Activision releases the Robot Tank cartridge for the Atari 2600 home video game system, Activision’s answer to Atari’s home verison of Battlezone. As usual, Activision raises the ante with such features as a night vision mode and multiple targets.
Soyuz T-9 lifts off from the Soviet Union, bringing a new long-term crew to space station Salyut 7. Cosmonauts Vladimir Lyakhov and Aleksandr Aleksandrov take up residence on Salyut 7 for a 150-day stay, including work aboard the recently-docked Kosmos 1443 temporary space station module. The disastrous failure of the next Soyuz mission to reach orbit means that Lyakhov and Aleksandrov spend their entire stay in orbit with no visits from other crews. They return to Earth on November 23rd.
Space Shuttle Columbia lifts off for the fourth and final shuttle “test flight” before NASA’s Space Transportation System is declared fully operational. Remaining in orbit for a full week, Commander Ken Mattingly and Pilot Henry Hartsfield deliver the shuttle program’s first payload for the Department of Defense, as well as some of the first student-submitted experiment packages flown in the shuttle program. Both of Columbia’s solid rocket boosters, which are considered a reusable part of the launch vehicle, are lost at sea when their parachutes fail to deploy after separation and the boosters slam into the Atlantic Ocean; neither of the rockets are able to be recovered.
Arista Records releases Frogs, Sprouts, Clogs & Krauts, the first album by The Rumour, best known for being Graham Parker’s backing band.
Soyuz 30 lifts off en route to a brief visit with the crew of space station Salyut 6. This is the second manned Interkosmos mission, with cosmonaut Pyotr Klimuk and the first Polish cosmonaut, Mirosław Hermaszewski, aboard. They dock at Salyut 6 after two days in orbit, and spend a total of eight days in space. Though some joint experiments are conducted among the four occupants of the station, the Soyuz 30 crew frequently has to perform experiments in its own Soyuz vehicle to avoid getting in the station crew’s way, and the mission is kept short to free up the second docking port for a Progress unmanned supply vehicle launched four days after Soyuz 30 returns to Earth.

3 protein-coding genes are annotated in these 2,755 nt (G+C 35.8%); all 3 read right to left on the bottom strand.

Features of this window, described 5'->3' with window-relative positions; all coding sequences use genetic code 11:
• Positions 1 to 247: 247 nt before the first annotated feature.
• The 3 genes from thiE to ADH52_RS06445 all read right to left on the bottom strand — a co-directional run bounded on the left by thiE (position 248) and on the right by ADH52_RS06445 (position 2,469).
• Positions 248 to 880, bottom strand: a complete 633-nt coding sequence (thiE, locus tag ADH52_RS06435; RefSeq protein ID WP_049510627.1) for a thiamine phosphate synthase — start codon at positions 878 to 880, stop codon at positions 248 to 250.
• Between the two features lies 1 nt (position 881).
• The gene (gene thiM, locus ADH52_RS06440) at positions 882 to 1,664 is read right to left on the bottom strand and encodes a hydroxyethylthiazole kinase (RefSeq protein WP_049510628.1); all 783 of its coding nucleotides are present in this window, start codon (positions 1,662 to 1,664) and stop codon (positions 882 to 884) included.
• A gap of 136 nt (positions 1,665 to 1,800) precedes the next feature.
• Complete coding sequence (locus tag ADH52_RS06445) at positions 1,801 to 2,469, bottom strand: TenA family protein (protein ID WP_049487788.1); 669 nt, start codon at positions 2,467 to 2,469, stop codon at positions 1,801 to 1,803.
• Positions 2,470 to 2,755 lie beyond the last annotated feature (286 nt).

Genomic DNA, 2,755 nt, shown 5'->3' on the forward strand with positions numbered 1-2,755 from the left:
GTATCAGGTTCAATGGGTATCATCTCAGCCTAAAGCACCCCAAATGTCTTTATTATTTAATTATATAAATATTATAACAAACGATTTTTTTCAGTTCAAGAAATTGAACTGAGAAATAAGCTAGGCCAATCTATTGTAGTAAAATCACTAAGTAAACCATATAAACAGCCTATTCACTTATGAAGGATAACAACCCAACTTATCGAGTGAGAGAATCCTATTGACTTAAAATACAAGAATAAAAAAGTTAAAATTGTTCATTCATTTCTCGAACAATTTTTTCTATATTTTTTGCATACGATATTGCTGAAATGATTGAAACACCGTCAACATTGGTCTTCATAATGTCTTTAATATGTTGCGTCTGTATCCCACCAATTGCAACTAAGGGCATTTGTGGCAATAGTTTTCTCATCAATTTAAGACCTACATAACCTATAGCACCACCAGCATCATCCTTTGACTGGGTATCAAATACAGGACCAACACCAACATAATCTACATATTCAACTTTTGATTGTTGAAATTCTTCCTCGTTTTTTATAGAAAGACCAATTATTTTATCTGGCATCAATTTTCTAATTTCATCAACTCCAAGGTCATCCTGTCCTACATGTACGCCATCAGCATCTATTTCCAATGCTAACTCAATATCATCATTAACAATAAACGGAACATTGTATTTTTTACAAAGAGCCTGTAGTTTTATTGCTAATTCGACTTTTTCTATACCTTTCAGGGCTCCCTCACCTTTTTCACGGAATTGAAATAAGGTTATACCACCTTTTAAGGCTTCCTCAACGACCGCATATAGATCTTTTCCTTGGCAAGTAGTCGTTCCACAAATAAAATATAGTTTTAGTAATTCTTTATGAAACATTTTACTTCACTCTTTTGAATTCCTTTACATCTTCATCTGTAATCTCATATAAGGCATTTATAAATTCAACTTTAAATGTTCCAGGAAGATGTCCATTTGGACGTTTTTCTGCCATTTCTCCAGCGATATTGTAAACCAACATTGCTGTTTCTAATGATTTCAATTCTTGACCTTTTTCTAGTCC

In Santa Clara, California, Atari is formed by Nolan Bushnell and Ted Dabney. The company is initially part of Bushnell’s desire to continue competing in the coin-operated game market, where he believes video games can take part of the market share from pinball, but consumer products are not far from Bushnell’s mind either: two weeks before Atari’s incorporation, he attends a Magnavox product fair and gets a first-hand look at the first home video game console.
The first-ever American-made science fiction television series, Captain Video And His Video Rangers, debuts on the DuMont Television Network. Originated live from a studio in New York City, the series is aimed squarely at younger viewers, but in years to come the show will enjoy scripts written by such science fiction luminaries as Isaac Asimov, Arthur C. Clarke, Jack Vance, Robert Sheckley, and James Blish. The series runs five nights a week for six years.